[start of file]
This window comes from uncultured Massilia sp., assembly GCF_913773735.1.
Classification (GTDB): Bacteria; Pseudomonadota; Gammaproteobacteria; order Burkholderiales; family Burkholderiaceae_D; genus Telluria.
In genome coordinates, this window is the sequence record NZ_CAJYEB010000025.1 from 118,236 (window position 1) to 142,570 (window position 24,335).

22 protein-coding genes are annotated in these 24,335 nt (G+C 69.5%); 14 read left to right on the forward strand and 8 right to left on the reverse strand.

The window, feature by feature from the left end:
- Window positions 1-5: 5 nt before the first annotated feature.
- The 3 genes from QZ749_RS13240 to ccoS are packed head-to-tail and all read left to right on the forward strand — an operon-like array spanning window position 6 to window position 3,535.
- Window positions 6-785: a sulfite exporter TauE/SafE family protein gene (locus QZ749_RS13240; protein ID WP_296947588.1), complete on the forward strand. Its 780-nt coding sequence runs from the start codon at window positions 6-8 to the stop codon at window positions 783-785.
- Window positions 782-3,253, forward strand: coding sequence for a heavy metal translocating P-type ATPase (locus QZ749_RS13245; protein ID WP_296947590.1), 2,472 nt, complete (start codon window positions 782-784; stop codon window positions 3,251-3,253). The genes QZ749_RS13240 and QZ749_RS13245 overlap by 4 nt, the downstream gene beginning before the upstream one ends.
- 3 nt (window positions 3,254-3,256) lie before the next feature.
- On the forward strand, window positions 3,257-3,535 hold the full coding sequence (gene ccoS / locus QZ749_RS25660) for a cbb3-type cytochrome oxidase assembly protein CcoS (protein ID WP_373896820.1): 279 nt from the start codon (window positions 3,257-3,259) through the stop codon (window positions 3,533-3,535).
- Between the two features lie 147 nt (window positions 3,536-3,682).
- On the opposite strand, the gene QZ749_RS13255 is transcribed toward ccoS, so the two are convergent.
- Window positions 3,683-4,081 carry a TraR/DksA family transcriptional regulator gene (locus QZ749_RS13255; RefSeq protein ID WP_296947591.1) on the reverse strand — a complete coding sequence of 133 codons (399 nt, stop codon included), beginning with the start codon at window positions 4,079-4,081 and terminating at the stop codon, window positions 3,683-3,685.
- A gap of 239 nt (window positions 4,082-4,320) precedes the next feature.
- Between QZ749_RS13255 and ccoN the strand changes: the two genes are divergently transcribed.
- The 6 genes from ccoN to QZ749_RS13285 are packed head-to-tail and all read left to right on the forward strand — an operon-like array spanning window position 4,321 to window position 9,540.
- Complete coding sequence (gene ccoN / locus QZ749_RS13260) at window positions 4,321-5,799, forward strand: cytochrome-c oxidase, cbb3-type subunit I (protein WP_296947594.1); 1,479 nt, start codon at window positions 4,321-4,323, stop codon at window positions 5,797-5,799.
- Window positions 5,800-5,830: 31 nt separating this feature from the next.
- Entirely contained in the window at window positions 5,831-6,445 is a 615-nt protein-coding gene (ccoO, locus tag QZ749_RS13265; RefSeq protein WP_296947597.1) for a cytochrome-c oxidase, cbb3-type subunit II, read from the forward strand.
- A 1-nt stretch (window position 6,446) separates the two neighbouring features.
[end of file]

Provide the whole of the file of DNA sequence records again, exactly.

This window comes from uncultured Massilia sp., assembly GCF_913773735.1.
Classification (GTDB): Bacteria; Pseudomonadota; Gammaproteobacteria; order Burkholderiales; family Burkholderiaceae_D; genus Telluria.
In genome coordinates, this window is the sequence record NZ_CAJYEB010000025.1 from 118,236 (window position 1) to 142,570 (window position 24,335).

22 protein-coding genes are annotated in these 24,335 nt (G+C 69.5%); 14 read left to right on the forward strand and 8 right to left on the reverse strand.

The window, feature by feature from the left end:
- Window positions 1-5: 5 nt before the first annotated feature.
- The 3 genes from QZ749_RS13240 to ccoS are packed head-to-tail and all read left to right on the forward strand — an operon-like array spanning window position 6 to window position 3,535.
- Window positions 6-785: a sulfite exporter TauE/SafE family protein gene (locus QZ749_RS13240; protein ID WP_296947588.1), complete on the forward strand. Its 780-nt coding sequence runs from the start codon at window positions 6-8 to the stop codon at window positions 783-785.
- Window positions 782-3,253, forward strand: coding sequence for a heavy metal translocating P-type ATPase (locus QZ749_RS13245; protein ID WP_296947590.1), 2,472 nt, complete (start codon window positions 782-784; stop codon window positions 3,251-3,253). The genes QZ749_RS13240 and QZ749_RS13245 overlap by 4 nt, the downstream gene beginning before the upstream one ends.
- 3 nt (window positions 3,254-3,256) lie before the next feature.
- On the forward strand, window positions 3,257-3,535 hold the full coding sequence (gene ccoS / locus QZ749_RS25660) for a cbb3-type cytochrome oxidase assembly protein CcoS (protein ID WP_373896820.1): 279 nt from the start codon (window positions 3,257-3,259) through the stop codon (window positions 3,533-3,535).
- Between the two features lie 147 nt (window positions 3,536-3,682).
- On the opposite strand, the gene QZ749_RS13255 is transcribed toward ccoS, so the two are convergent.
- Window positions 3,683-4,081 carry a TraR/DksA family transcriptional regulator gene (locus QZ749_RS13255; RefSeq protein ID WP_296947591.1) on the reverse strand — a complete coding sequence of 133 codons (399 nt, stop codon included), beginning with the start codon at window positions 4,079-4,081 and terminating at the stop codon, window positions 3,683-3,685.
- A gap of 239 nt (window positions 4,082-4,320) precedes the next feature.
- Between QZ749_RS13255 and ccoN the strand changes: the two genes are divergently transcribed.
- The 6 genes from ccoN to QZ749_RS13285 are packed head-to-tail and all read left to right on the forward strand — an operon-like array spanning window position 4,321 to window position 9,540.
- Complete coding sequence (gene ccoN / locus QZ749_RS13260) at window positions 4,321-5,799, forward strand: cytochrome-c oxidase, cbb3-type subunit I (protein WP_296947594.1); 1,479 nt, start codon at window positions 4,321-4,323, stop codon at window positions 5,797-5,799.
- Window positions 5,800-5,830: 31 nt separating this feature from the next.
- Entirely contained in the window at window positions 5,831-6,445 is a 615-nt protein-coding gene (ccoO, locus tag QZ749_RS13265; RefSeq protein WP_296947597.1) for a cytochrome-c oxidase, cbb3-type subunit II, read from the forward strand.
- A 1-nt stretch (window position 6,446) separates the two neighbouring features.